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Jim Chalmers backs case for tax concessions for Made in Australia plan


Prime Minister Anthony Albanese signalled the plan for more industry aid last week by promising a new law, to be called the Future Made in Australia Act, to be put to parliament around the time of the budget.

The Coalition has warned against putting taxpayer cash into new schemes, however, by claiming that similar tax concessions in the United States have added to inflation.

“We all want to see more manufacturing in Australia,” said Coalition treasury spokesman Angus Taylor on Friday.

“But you get there by focusing on the fundamentals – affordable, reliable energy, getting approvals done in a timely way, making sure that we’ve got a competitive industrial relations system where union officials are unable to, in an untoward way, call the shots.”

Chalmers said the government expected inflation to “moderate a bit more” in Australia despite signs of higher prices in the United States, although financial markets have pushed back assumptions about when the Reserve Bank may start cutting interest rates.

The shift on financial markets means traders are assuming a cut in February next year, superseding earlier calculations about a cut in November this year.

Chalmers made it clear that tax concessions were part of the industry plan.

“We are prepared to consider the tax system as one of a whole range of levers that may be useful as we pursue a Future Made in Australia and make ourselves that indispensable part of the global net‑zero economy,” he said.

“It will be broad, it will be comprehensive. The tax system may play a part, public investment will play a part, but overwhelmingly what we’re trying to do here is incentivise private investment, not replace it.”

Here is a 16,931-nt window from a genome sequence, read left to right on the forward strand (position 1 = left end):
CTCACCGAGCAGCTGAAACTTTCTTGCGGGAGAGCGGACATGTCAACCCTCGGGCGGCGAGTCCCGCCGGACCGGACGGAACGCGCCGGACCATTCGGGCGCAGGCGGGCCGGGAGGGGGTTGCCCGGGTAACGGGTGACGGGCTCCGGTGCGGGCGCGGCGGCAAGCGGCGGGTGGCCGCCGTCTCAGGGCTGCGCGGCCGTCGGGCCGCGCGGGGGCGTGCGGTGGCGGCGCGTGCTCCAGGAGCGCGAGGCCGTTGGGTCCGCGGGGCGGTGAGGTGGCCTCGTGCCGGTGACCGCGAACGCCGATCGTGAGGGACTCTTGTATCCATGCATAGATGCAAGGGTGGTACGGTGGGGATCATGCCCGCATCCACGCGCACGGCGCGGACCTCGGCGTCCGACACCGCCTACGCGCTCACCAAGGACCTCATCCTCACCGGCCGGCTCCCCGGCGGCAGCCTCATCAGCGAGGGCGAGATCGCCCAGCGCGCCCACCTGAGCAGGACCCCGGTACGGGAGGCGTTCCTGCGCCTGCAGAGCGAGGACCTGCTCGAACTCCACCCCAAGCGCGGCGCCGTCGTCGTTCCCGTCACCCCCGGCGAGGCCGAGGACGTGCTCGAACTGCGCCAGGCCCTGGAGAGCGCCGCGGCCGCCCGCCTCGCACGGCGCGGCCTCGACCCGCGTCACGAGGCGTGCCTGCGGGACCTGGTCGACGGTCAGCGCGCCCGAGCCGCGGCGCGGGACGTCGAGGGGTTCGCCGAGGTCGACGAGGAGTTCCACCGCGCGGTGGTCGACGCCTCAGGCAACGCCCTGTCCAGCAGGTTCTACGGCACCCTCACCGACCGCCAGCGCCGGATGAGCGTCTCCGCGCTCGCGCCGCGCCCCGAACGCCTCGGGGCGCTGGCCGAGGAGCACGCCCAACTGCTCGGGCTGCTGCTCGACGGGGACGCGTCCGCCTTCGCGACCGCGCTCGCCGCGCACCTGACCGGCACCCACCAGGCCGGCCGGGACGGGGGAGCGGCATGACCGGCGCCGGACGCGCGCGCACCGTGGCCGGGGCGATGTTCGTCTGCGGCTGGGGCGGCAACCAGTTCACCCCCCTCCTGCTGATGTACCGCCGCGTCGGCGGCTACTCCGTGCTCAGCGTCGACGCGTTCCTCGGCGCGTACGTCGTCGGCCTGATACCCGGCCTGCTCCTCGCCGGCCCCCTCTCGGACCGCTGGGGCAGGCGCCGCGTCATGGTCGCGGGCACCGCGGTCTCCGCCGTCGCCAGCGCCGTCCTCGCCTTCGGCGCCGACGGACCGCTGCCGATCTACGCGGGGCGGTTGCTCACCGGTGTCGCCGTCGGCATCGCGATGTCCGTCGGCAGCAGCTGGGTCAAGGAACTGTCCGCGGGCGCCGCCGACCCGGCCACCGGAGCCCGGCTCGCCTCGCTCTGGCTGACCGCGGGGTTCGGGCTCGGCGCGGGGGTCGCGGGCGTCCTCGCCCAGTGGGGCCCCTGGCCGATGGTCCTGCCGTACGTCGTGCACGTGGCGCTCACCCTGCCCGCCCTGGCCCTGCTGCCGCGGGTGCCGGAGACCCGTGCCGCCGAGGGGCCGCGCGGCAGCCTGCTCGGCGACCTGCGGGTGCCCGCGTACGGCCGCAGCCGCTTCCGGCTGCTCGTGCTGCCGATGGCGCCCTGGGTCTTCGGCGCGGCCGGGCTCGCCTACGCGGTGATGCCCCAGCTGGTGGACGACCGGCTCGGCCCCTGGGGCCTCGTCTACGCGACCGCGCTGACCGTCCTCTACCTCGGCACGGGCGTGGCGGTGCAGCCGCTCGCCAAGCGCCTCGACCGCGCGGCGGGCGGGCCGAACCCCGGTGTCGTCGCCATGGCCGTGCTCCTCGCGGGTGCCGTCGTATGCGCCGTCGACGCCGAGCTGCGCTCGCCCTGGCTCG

Danielle Wood criticised says any plan to underwrite local manufacturing could risk “forever subsidies” for industries reliant on government funding.

Danielle Wood criticised says any plan to underwrite local manufacturing could risk “forever subsidies” for industries reliant on government funding. Credit: Oscar Colman

In a sign of the fierce economic debate about the value and risk of subsidies, Productivity Commission chief Danielle Wood warned about the risk of permanent assistance but former treasurer Wayne Swan said she was “out of touch” with changes in the global economy.

Former Productivity Commission chiefs have backed Wood on the key question, while Chalmers said he respected both.

“Danielle Wood’s contribution was important and obvious, I think Wayne’s was too. We need to understand that the world is changing, that pace is quickening, and we need a slice of the action,” he said.

In one example of industry support, the government has pledged $840 million in recent weeks to Arafura Rare Earths to develop a lithium mine and refinery in the Northern Territory.


The federal support came after years of Chinese interest in Arafura, although the Chinese investors have sold down their stake and the government last year blocked a Chinese investment in another rare earth company, Northern Minerals.

Chalmers promised faster approvals for some investment, but stronger checks in areas of strategic interest.

“That will be all about recognising that we can streamline investment when it’s in areas which are low risk but high reward,” he said.

“And we need to strengthen the arrangements where the risks outweigh the benefits and so those are my priorities when it comes to foreign investment.”

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